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Article
Publication date: 21 November 2015

Patrick J. Hurley

In this paper, I synthesize the prior psychology literature on ego depletion and apply this literature to an auditing setting. Ego depletion refers to a reduced desire or…

Abstract

In this paper, I synthesize the prior psychology literature on ego depletion and apply this literature to an auditing setting. Ego depletion refers to a reduced desire or ability to use self-control in task performance due to using self-control on prior tasks. I focus on the likely causes and consequences of depletion in an auditing setting, as well as means of mitigating depletion and recovering self-control resources. While ego depletion theory is prevalent in the psychology literature, little is known about whether or how ego depletion affects professionals on meaningful task performance. As a result, this synthesis is aimed at stimulating future ego depletion research in accounting, and specifically auditing, by surveying existing literature and applying this literature to an auditing setting. Further, I develop 13 questions for future research to investigate. My synthesis reveals that ego depletion likely has a pervasive effect in an auditing setting, and can hinder auditors’ judgment and decision-making (JDM) quality. Therefore, this synthesis helps to provide a greater understanding of the impact of auditing tasks on individuals, and refines both auditor JDM and ego depletion theories.

Details

Journal of Accounting Literature, vol. 35 no. 1
Type: Research Article
ISSN: 0737-4607

Keywords

Article
Publication date: 13 April 2015

Charles G. Leathers, J. Patrick Raines and Heather R. Richardson-Bono

The role of debt in episodes of financial stability is a topic of increasing important as the global economy struggles to recover from the worst crisis since the Great…

Abstract

Purpose

The role of debt in episodes of financial stability is a topic of increasing important as the global economy struggles to recover from the worst crisis since the Great Depression of the 1930s. The purpose of this paper is to examine the mortgage finance booms of the 1920s and 2000s as natural experiments, new insights into debt-driven financial crises are gained.

Design/methodology/approach

The general methodology is interpreting anomalous historical events as natural experiments. The specific methodology is the approach to natural experiments provided by Joseph A. Schumpeter and Milton Friedman. The hypothesis tested is that laxity in lending standards was the prime contributor to the mortgage debt booms. In each case, we explain why factors other than laxity in lending standards would be secondary factors, with the pre-boom and post-boom lending standards providing the control groups of natural experiments. The two episodes of mortgage debt booms occurring under very different general economic and financial conditions provide an especially strong test of the hypothesized functional relationship.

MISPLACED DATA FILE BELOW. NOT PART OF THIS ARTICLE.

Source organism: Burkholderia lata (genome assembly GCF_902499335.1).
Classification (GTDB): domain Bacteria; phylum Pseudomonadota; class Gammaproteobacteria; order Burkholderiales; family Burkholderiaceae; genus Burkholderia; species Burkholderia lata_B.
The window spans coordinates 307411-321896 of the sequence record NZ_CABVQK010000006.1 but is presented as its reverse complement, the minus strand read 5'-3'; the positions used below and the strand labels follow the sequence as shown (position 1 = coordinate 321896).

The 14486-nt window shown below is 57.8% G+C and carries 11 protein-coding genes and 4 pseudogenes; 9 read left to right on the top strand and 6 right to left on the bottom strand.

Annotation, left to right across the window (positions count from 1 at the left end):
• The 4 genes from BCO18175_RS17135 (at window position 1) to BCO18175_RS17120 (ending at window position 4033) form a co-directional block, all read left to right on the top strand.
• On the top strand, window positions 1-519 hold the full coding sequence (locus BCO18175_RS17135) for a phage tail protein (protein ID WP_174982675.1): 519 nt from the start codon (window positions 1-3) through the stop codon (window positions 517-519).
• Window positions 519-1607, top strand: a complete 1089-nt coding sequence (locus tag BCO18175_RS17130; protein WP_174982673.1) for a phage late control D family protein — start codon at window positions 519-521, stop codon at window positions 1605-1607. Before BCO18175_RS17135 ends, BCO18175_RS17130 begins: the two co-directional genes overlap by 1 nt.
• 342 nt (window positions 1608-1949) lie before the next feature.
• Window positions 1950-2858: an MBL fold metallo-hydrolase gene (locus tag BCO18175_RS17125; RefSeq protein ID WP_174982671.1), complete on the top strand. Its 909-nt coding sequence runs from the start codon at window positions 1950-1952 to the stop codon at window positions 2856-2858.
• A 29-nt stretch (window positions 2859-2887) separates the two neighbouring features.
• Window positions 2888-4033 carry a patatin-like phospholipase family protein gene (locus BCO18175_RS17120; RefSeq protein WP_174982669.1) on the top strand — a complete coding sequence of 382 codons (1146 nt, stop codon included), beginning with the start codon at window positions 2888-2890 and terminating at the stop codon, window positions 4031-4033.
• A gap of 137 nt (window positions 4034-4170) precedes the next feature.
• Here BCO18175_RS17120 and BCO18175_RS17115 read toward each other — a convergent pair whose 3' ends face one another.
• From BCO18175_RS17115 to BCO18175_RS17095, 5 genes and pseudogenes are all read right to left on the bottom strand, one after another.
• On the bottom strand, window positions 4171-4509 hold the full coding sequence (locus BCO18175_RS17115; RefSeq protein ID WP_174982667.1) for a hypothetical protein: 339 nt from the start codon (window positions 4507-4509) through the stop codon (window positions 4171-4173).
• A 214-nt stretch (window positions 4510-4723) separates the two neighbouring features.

Findings

The results of the two natural experiments support the hypothesis that lax lending standards were the prime contributors to the two episodes of debt-driven financial crisis.

Originality/value

From a social economics perspective, the insights gained are important because a major social goal has been to encourage greater opportunities for home ownership. The results of these natural experiments provide guidance for policymakers in the search for a viable balance between achieving that social goal and maintaining financial stability.

Details

International Journal of Social Economics, vol. 42 no. 4
Type: Research Article
ISSN: 0306-8293

Keywords

Article
Publication date: 30 November 2004

Athanasis Karoulis, Panagiotis Sfetsos, Ioannis Stamelos, Lefteris Angelis and Andreas Pombortsis

This study is concerned with the formal assessment of a Distance Learning Environment (DLE) created to deliver a course on UML sequence diagrams to university‐level…

Abstract

This study is concerned with the formal assessment of a Distance Learning Environment (DLE) created to deliver a course on UML sequence diagrams to university‐level students, divided into control and treatment groups. An ad‐hoc DLE was constructed to deliver instruction to the treatment group, while the control group was taught in a traditional face‐to‐face way. The main point of concern is whether a DLE can be as effective for the treatment group, as the faceto‐ face lecture is for the control group, in terms of gaining mastery on the domain. So, a controlled experiment was organized and executed, in order to measure the participants’ performance in both groups. The results have shown no statistically significant difference for both groups of students. So, it can be argued that in the context of this experiment and by following a DLE‐design close enough to the traditional face‐to‐face approach, one can obtain equally good results using distance learning as with the traditional system. However, a number of concerns remain and more work is needed to generalize the results of this work on other domains.